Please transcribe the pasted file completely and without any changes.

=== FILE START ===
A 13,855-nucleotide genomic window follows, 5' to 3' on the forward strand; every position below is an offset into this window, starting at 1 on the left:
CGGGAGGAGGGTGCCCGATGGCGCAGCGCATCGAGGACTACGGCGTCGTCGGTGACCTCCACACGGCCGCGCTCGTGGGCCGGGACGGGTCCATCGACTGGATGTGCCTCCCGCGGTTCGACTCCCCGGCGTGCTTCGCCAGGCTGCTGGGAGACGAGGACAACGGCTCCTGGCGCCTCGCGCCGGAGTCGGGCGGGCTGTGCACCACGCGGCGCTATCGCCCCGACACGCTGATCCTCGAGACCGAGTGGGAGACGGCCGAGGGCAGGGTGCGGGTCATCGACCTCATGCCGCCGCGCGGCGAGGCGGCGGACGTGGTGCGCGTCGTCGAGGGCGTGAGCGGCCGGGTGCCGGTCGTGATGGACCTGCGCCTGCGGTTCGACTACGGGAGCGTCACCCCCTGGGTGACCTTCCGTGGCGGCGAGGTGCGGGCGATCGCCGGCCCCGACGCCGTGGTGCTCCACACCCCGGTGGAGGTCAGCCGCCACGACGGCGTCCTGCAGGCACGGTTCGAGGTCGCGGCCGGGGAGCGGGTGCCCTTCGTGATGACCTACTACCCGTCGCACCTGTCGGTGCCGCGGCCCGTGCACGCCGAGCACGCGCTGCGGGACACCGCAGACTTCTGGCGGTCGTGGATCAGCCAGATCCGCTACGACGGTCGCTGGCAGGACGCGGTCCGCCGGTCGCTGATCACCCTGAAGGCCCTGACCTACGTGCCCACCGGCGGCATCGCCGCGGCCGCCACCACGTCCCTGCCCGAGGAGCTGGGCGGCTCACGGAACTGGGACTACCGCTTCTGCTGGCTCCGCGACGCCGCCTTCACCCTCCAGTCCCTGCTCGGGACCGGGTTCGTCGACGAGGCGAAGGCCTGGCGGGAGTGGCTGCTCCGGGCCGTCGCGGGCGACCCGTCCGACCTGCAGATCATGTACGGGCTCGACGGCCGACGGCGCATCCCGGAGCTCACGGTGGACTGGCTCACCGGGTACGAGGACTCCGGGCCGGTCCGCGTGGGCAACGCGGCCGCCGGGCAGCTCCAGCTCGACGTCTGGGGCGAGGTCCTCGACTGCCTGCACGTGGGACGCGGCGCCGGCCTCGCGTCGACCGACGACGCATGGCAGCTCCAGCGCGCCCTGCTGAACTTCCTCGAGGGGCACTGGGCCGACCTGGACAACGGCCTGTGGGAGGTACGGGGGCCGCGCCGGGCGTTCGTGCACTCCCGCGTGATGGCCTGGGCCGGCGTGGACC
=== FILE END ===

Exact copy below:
A 13,855-nucleotide genomic window follows, 5' to 3' on the forward strand; every position below is an offset into this window, starting at 1 on the left:
CGGGAGGAGGGTGCCCGATGGCGCAGCGCATCGAGGACTACGGCGTCGTCGGTGACCTCCACACGGCCGCGCTCGTGGGCCGGGACGGGTCCATCGACTGGATGTGCCTCCCGCGGTTCGACTCCCCGGCGTGCTTCGCCAGGCTGCTGGGAGACGAGGACAACGGCTCCTGGCGCCTCGCGCCGGAGTCGGGCGGGCTGTGCACCACGCGGCGCTATCGCCCCGACACGCTGATCCTCGAGACCGAGTGGGAGACGGCCGAGGGCAGGGTGCGGGTCATCGACCTCATGCCGCCGCGCGGCGAGGCGGCGGACGTGGTGCGCGTCGTCGAGGGCGTGAGCGGCCGGGTGCCGGTCGTGATGGACCTGCGCCTGCGGTTCGACTACGGGAGCGTCACCCCCTGGGTGACCTTCCGTGGCGGCGAGGTGCGGGCGATCGCCGGCCCCGACGCCGTGGTGCTCCACACCCCGGTGGAGGTCAGCCGCCACGACGGCGTCCTGCAGGCACGGTTCGAGGTCGCGGCCGGGGAGCGGGTGCCCTTCGTGATGACCTACTACCCGTCGCACCTGTCGGTGCCGCGGCCCGTGCACGCCGAGCACGCGCTGCGGGACACCGCAGACTTCTGGCGGTCGTGGATCAGCCAGATCCGCTACGACGGTCGCTGGCAGGACGCGGTCCGCCGGTCGCTGATCACCCTGAAGGCCCTGACCTACGTGCCCACCGGCGGCATCGCCGCGGCCGCCACCACGTCCCTGCCCGAGGAGCTGGGCGGCTCACGGAACTGGGACTACCGCTTCTGCTGGCTCCGCGACGCCGCCTTCACCCTCCAGTCCCTGCTCGGGACCGGGTTCGTCGACGAGGCGAAGGCCTGGCGGGAGTGGCTGCTCCGGGCCGTCGCGGGCGACCCGTCCGACCTGCAGATCATGTACGGGCTCGACGGCCGACGGCGCATCCCGGAGCTCACGGTGGACTGGCTCACCGGGTACGAGGACTCCGGGCCGGTCCGCGTGGGCAACGCGGCCGCCGGGCAGCTCCAGCTCGACGTCTGGGGCGAGGTCCTCGACTGCCTGCACGTGGGACGCGGCGCCGGCCTCGCGTCGACCGACGACGCATGGCAGCTCCAGCGCGCCCTGCTGAACTTCCTCGAGGGGCACTGGGCCGACCTGGACAACGGCCTGTGGGAGGTACGGGGGCCGCGCCGGGCGTTCGTGCACTCCCGCGTGATGGCCTGGGCCGGCGTGGACC